Monopoly, Multinationals and the Green Industry

I read from about the steps large companies are taking to improve their environmental sustainability, such as Walmart and greener energy sourcing, McDonalds and greener food packaging, etc.  This led me think about a comparison between the sustainability activities of large multi-nationals and local small green businesses; more specifically, how should we compare responsibility between the two so that we give proper weighing to their fundamentally different contribution to the common good?

Large multi-nationals have never been a group to demonstrate exceedingly good environmentally responsible practices; I remember McDonald’s 80’s Styrofoam burger containers and, more recently, Starbuck’s ubiquitous landfill-only coffee cups. These are examples of how bad companies can get, not to say that they are all operating in this manner; however, some companies have now created corporate social responsibility (CSR) departments and many of them have begun earnest efforts to become green companies. When a giant firm makes certain market commitments, they are bound to have ripple effects, leading to either job creation and technological change. This will also force its competitors to take notice and follow suit, which will–in a perfect world–lead to a paradigm shift and a new way of thinking. I will confirm this last note and make an addendum later.

On the other hand, the tradional green small-medium businesses (SMBs) appeal to green consumers’ desire for locally sourced products, simple packaging and social connections. Local small green businesses have smaller carbon footprints than large multi-nationals and there is a sense, however misplaced, that there is a greater propensity for bigger companies to “greenwash.” However, green SMBs are limited by their size and their circle of influences are considerably smaller. Whatever a company is doing in Toronto has very little effect on the green practices of SMBs in another province, let alone in the States. I think that at the end of the day, the main takeaway is that while both are good, we see more established multi-nationals taking the plunge and creating CSR/sustainability policies, correcting for past mistakes; and many green SMBs are building their business plans from the ground up with a view to be as environmentally sustainable as possible.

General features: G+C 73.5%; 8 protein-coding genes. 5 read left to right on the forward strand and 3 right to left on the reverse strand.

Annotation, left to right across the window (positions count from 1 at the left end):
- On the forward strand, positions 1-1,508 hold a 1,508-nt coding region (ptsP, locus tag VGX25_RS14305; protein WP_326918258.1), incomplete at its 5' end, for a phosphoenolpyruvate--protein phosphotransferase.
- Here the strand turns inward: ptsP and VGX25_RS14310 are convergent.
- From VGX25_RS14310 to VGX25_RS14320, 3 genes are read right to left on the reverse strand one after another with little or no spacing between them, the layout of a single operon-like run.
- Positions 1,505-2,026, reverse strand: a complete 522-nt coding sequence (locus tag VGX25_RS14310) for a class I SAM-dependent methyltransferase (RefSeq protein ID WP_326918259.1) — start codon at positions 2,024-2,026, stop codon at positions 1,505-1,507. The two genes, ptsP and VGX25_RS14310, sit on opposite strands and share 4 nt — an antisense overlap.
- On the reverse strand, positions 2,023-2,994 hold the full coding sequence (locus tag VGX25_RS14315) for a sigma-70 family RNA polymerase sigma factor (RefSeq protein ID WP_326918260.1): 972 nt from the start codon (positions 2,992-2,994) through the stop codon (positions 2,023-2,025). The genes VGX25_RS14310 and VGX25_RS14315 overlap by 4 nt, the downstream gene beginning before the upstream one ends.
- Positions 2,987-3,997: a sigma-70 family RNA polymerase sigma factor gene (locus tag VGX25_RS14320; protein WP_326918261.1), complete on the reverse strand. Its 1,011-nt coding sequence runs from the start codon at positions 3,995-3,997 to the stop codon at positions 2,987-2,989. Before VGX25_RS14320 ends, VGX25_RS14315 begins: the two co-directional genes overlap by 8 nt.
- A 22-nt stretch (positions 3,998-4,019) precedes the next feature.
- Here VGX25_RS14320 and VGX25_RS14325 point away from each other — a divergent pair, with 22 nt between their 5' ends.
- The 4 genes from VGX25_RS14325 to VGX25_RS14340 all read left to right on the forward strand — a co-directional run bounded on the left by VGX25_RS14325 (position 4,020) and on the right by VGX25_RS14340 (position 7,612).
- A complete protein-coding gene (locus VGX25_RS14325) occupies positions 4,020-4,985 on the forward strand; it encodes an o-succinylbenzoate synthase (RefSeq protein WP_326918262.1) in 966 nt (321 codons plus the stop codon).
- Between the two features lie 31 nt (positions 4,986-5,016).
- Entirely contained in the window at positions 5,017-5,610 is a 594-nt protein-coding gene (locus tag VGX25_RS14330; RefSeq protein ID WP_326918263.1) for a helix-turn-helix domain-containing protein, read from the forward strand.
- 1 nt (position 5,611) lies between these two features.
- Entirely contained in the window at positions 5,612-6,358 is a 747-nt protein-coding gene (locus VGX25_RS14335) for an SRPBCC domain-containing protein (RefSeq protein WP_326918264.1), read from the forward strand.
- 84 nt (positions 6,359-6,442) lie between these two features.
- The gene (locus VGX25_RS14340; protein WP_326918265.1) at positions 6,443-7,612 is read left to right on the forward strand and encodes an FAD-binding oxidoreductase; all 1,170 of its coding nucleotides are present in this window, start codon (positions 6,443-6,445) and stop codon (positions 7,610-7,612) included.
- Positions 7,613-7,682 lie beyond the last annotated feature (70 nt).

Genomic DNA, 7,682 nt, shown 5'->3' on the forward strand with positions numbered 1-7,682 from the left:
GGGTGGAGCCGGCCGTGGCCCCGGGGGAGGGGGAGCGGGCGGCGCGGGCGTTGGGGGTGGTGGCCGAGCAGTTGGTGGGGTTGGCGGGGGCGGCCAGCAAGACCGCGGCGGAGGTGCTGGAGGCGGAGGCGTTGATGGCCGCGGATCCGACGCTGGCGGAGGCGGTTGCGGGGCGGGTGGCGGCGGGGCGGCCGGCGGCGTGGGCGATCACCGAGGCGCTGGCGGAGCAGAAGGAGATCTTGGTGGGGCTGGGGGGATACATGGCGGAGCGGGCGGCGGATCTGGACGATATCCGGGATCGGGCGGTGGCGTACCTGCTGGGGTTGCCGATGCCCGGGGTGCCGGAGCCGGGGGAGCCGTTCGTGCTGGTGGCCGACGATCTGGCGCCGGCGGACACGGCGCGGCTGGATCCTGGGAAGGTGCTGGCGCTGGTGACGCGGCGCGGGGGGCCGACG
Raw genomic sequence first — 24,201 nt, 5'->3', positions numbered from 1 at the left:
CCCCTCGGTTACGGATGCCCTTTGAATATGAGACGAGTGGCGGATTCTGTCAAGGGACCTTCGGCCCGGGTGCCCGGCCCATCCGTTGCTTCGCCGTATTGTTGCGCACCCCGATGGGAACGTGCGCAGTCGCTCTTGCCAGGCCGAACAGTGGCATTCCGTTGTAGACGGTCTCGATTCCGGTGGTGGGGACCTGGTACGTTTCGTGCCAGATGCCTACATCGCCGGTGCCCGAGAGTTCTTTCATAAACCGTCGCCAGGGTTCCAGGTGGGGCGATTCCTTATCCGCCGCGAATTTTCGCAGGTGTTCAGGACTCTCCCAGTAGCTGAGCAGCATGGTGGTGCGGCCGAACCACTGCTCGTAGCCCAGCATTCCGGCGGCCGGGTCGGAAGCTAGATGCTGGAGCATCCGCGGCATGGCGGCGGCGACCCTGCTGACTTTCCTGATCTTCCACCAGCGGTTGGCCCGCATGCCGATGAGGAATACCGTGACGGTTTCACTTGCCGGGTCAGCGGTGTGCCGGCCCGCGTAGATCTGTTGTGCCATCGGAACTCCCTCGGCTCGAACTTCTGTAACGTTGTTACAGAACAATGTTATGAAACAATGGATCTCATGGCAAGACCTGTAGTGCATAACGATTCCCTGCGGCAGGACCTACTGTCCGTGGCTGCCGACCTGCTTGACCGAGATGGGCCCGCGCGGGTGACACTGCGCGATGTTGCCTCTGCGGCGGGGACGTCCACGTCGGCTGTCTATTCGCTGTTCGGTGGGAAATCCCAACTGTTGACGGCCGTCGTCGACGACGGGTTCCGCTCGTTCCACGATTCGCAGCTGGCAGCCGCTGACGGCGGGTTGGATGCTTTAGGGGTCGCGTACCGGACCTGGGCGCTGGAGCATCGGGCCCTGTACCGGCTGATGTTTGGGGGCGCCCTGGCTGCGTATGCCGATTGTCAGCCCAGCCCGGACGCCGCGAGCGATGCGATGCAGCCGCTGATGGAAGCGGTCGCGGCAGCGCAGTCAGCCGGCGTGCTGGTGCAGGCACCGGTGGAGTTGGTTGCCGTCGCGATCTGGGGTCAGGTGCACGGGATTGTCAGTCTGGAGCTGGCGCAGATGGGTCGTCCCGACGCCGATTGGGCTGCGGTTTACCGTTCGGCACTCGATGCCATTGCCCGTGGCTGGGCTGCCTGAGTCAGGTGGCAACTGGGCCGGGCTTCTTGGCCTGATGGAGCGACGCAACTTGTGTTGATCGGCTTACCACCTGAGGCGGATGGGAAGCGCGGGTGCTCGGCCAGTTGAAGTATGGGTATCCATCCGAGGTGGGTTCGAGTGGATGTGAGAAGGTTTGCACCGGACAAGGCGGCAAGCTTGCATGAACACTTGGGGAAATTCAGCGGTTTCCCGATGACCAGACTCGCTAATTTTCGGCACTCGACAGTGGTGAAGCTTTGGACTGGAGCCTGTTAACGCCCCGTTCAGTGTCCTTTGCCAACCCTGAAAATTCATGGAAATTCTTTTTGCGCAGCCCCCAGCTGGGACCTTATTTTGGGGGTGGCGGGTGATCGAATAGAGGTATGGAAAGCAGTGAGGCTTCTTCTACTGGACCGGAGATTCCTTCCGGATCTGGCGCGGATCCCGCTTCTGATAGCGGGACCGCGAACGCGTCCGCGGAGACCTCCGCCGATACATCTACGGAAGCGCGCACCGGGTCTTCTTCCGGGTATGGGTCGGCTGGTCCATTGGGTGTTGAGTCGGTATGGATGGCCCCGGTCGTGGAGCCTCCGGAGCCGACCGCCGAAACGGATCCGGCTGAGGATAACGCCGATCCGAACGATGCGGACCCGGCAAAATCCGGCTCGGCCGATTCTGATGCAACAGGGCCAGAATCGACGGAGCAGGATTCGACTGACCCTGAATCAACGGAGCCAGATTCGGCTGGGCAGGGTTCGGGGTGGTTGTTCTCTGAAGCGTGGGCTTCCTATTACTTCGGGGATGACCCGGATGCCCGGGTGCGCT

I am not terribly happy with that end portion, originally I had a better ending but this one post has been swimming around in draft form for sometime and I think publishing it is the best I can do for it.


About eatonkwan

Engineer by profession, interests lie in environmental development, LEED and sustainable development.
This entry was posted in Reduce Reuse then Recycle and tagged , . Bookmark the permalink.

One Response to Monopoly, Multinationals and the Green Industry

  1. Eaton,
    At this point in time large companies going green is a good thing. The pressure to do so was and is the public voice that is the market. These companies know they cannot just pander to “green” they have to change they way they do things or they loose market share. Government mandates simply set a deadline and expectation, but the market still drives corporate decisions.

    Small and medium sized businesses may in fact one day become large, so putting sustainable practices in place early in a companies development means that the practices become part of the corporate culture as the company grows.

    The bottom line…it all starts at home.

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